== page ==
Saturday, Dec. 02, 2023|
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“Congress shall make no law respecting an establishment of religion, or prohibiting the free exercise thereof … .”
The U.S. Supreme Court has chosen to legislate from the bench, in direct conflict with the First Amendment to the U.S. Constitution with their ruling in favor of workers who ask for religious accommodations.
Most interpret this just to mean “freedom of religion,” but they would be mistaken. Remember that the American Founding Fathers were mostly of English descent.
Ever since King Henry VIII established the Anglican Church in 1534, all the way up to the American revolution over 200 years later, there had been violent struggle in England between the Catholic Church, the Anglican Church and the various Protestant churches of the day.
The worst of it was the English Civil War during the years 1641 to 1651. There were pitched battles, murders, executions and worse. King Charles I was captured and executed during this time. It would be as extreme as if a mob were to invade the U.S. Capitol, capture the members of Congress and execute those they didn’t like.
But that could never happen, right? This was Christians killing Christians, as well as those other Christians. They all worshiped the same Jesus, read the same Bible, and worshiped the same God.
One could say much the same today between the conservative fundamentalist Christians and liberal Christians who have compassion for the suffering of others as their purpose. Except they aren’t killing each other yet.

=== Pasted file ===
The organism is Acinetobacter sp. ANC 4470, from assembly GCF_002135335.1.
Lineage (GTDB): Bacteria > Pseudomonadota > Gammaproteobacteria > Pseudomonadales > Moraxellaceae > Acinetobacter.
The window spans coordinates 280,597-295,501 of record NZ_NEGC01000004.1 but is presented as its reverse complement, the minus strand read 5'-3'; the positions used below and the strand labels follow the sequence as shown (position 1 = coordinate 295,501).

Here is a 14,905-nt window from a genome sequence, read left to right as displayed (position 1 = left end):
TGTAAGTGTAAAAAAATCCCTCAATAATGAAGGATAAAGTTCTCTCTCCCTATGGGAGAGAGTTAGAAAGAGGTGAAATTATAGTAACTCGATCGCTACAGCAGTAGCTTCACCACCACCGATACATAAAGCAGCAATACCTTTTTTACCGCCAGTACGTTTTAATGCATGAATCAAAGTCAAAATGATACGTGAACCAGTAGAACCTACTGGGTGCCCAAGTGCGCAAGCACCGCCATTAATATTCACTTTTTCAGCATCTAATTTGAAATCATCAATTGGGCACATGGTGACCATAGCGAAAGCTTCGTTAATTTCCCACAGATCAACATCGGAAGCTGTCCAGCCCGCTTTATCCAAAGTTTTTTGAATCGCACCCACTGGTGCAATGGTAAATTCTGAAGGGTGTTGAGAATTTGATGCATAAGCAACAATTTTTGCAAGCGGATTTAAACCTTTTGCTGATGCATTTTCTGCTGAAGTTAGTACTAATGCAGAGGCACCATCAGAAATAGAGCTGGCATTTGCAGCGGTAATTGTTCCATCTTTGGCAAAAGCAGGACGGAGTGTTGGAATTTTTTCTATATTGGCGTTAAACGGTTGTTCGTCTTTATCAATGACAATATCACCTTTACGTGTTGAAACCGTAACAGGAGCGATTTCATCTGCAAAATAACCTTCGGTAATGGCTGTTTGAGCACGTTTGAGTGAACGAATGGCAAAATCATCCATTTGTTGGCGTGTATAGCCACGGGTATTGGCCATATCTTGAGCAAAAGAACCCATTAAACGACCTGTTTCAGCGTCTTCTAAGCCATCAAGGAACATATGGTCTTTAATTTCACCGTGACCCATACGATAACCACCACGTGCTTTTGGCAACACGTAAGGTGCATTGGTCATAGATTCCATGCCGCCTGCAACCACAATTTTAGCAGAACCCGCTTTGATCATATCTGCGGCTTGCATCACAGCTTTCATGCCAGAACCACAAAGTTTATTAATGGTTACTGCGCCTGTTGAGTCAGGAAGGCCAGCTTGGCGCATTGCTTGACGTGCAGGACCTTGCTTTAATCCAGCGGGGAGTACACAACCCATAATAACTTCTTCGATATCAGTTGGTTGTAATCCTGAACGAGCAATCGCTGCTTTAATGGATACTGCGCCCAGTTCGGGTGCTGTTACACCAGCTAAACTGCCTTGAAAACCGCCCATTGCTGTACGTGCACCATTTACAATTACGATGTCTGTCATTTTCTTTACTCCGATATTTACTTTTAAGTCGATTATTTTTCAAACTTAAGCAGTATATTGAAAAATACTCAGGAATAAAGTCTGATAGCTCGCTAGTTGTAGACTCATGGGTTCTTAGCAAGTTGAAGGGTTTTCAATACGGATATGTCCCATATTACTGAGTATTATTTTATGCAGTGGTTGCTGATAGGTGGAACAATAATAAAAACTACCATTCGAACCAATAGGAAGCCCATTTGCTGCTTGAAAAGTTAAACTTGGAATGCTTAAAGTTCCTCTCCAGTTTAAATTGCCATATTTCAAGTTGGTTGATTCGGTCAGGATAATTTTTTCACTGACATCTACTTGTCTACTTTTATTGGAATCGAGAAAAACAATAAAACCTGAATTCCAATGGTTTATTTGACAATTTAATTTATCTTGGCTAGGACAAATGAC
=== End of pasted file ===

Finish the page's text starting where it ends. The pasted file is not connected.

The purpose of the First Amendment was not just to allow people to worship as they chose, but more importantly, to prevent the kinds of violent struggle that England had experienced for over 200 years.
The Jan 6, 2020, invasion of the U.S. Capitol demonstrates that this could also happen here.
This is regarding the pono behavior in Keaukaha article on July 12.
In it, Ilihia Gionson of the Hawaii Tourism Authority said, “But a lot of times, it’s the small numbers. It’s not the 9 million visitors, it’s the nine people who went somewhere they weren’t supposed to go. If we can do something about those nine people, maybe we can see changes.”
“If” and “maybe” seem to indicate they don’t know what to do.
Many, many agree that we have a problem, verging on desperation, with too many tourists. I happen to agree. Too many. Especially in small areas frequented by kama‘aina.
TV news showed minivans dropping tourists at Richardson Ocean Park. Tourists are taken there by “local” tour companies. Are the tours time-coordinated? Are tourists educated? Informed?
Why not walking tours of downtown Hilo? Bayfront? Clean up Banyan Drive, and go there? Lili‘uokalani Gardens? Hilo, with rocky shores and cold water, is definitely not the best place for inexperienced tourists to try snorkeling.
Get creative. Communities, especially small ones, should decide where groups of tourists are allowed to visit. Set limits on times and numbers. Work with guides to educate them to educate their guests.
Groups such as the Ioane Foundation are excellent resources and must be compensated for their knowledge. Stewards must be compensated for their work.
Take funds out of the HTA advertising budget to pay for these endeavors. Cruise ship companies must also contribute.
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